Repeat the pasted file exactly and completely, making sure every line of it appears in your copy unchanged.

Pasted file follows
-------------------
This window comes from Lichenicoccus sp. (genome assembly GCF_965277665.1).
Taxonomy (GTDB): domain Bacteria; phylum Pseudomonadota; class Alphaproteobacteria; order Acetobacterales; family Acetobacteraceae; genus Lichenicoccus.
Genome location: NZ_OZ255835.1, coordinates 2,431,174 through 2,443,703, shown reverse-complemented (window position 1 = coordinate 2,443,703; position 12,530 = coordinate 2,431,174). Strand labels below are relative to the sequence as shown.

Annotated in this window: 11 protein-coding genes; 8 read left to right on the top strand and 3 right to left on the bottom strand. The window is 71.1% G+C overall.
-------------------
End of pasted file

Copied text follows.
This window comes from Lichenicoccus sp. (genome assembly GCF_965277665.1).
Taxonomy (GTDB): domain Bacteria; phylum Pseudomonadota; class Alphaproteobacteria; order Acetobacterales; family Acetobacteraceae; genus Lichenicoccus.
Genome location: NZ_OZ255835.1, coordinates 2,431,174 through 2,443,703, shown reverse-complemented (window position 1 = coordinate 2,443,703; position 12,530 = coordinate 2,431,174). Strand labels below are relative to the sequence as shown.

Annotated in this window: 11 protein-coding genes; 8 read left to right on the top strand and 3 right to left on the bottom strand. The window is 71.1% G+C overall.